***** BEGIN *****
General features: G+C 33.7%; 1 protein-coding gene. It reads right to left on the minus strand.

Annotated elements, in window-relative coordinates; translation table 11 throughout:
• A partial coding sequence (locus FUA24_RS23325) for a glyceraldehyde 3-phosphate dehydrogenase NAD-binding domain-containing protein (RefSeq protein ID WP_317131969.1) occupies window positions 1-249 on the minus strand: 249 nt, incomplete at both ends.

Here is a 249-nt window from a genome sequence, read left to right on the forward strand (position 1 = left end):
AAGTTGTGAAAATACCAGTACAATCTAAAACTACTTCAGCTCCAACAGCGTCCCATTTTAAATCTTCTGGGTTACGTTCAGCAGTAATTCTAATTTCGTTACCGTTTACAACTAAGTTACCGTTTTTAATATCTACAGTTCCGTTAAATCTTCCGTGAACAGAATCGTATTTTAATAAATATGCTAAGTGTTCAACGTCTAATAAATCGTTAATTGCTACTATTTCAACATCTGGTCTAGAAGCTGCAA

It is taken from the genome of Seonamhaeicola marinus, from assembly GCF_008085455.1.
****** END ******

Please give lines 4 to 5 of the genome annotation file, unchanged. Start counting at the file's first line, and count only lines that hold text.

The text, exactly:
Here is a 249-nt window from a genome sequence, read left to right on the forward strand (position 1 = left end):
AAGTTGTGAAAATACCAGTACAATCTAAAACTACTTCAGCTCCAACAGCGTCCCATTTTAAATCTTCTGGGTTACGTTCAGCAGTAATTCTAATTTCGTTACCGTTTACAACTAAGTTACCGTTTTTAATATCTACAGTTCCGTTAAATCTTCCGTGAACAGAATCGTATTTTAATAAATATGCTAAGTGTTCAACGTCTAATAAATCGTTAATTGCTACTATTTCAACATCTGGTCTAGAAGCTGCAA